1. Flexibility for Students.  Teachers have always bemoaned the absence of face-to-face contact with students in an online environment.  My online classes have attracted students from around the world and across the country.  Face-to-face time would be impossible with these students even leveraging all the technology available to maximize realtime communication in an online environment.  Moreover, many of my online students have lives that make regular schedules difficult.  Online teaching gives a student who works on oil pipelines and needs to be far from civilization for weeks on end, a way to begin a university education. To me this is a good thing, and an asynchronous course, particularly at the introductory level cultivates diversity in our classes and expands the democratizing aspects so close to the heart of higher-education.

2. Flexible Engagement. One of the most challenging parts of creating a class schedule is attempting to address how different students will engage course material over the course of the semester.  For every assignment that some students master easily, other students, particularly in an introductory level course, will find challenging.  An asynchronous course allows students to engage material at their own pace and, moreover, allows different paces to exist in the class at the same time. It is interesting to see the natural divisions among students as small cohorts of students form and engage course materials at similar paces over the course of the semester. In a course of 70, about 10 students stay precisely on the weekly schedule, another 10 or so may fall the occasional week behind, and a third cohort of 10-15 students are never more than 2 weeks behind over the course of the semester.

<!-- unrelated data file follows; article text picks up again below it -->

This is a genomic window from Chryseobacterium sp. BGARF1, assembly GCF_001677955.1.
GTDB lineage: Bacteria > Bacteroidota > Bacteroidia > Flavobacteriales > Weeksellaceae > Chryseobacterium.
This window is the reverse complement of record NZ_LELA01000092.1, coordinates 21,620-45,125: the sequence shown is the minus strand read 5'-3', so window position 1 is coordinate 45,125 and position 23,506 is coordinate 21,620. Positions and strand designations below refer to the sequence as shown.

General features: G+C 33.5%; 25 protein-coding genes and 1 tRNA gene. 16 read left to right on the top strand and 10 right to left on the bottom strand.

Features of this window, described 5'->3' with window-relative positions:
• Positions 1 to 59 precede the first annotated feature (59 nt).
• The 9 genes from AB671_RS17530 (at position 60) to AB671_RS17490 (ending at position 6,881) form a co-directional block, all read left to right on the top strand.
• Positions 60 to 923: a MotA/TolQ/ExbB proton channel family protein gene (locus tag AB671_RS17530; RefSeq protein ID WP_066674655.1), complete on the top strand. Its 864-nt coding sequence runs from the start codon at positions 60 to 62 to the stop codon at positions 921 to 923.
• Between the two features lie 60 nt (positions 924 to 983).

2. Flexible Assessment. One of the best things from a faculty standpoint of asynchronous teaching is that it restricts the bulk grading experience to one occasion at the end of the semester.  During the semester there is a constant trickle of two or three assignments a day.  I tend to assess assignments on a weekly basis and contribute to the online discussion board slightly more often. I find that grading the slow trickle of assignments over the course of the semester gives me far more time to make substantial comments on student work.  Moreover, it gives an advantage to students who can make reasonably consistent progress through the course.  I’ve found that even students with the most complex schedules rarely fall more than a couple weeks behind if they attend to the course in a serious way.  The half of the class that maintains a good schedule of engagement over the course of the semester tends to get the kind of substantial comments that allow their work to improve over the course of the semester.  Students who turn in all their work at the end of the semester do not get the same benefits as students who approach the course in a regular way.  They not only tend to get less sustained comments on their work, but also have less time to develop skills and improve on the skills introduced over the course of class.

Asynchronous teaching is not a perfect system for all classes.  I might suggest that that it works best in larger, introductory level courses. It does little to accommodate  unmotivated or undisciplined student who can easily leave their work to the end of the semester or to set deadlines. My experiences has been, however, that these students tend to struggle in any learning environment and  the asynchronous system only exacerbates these issues.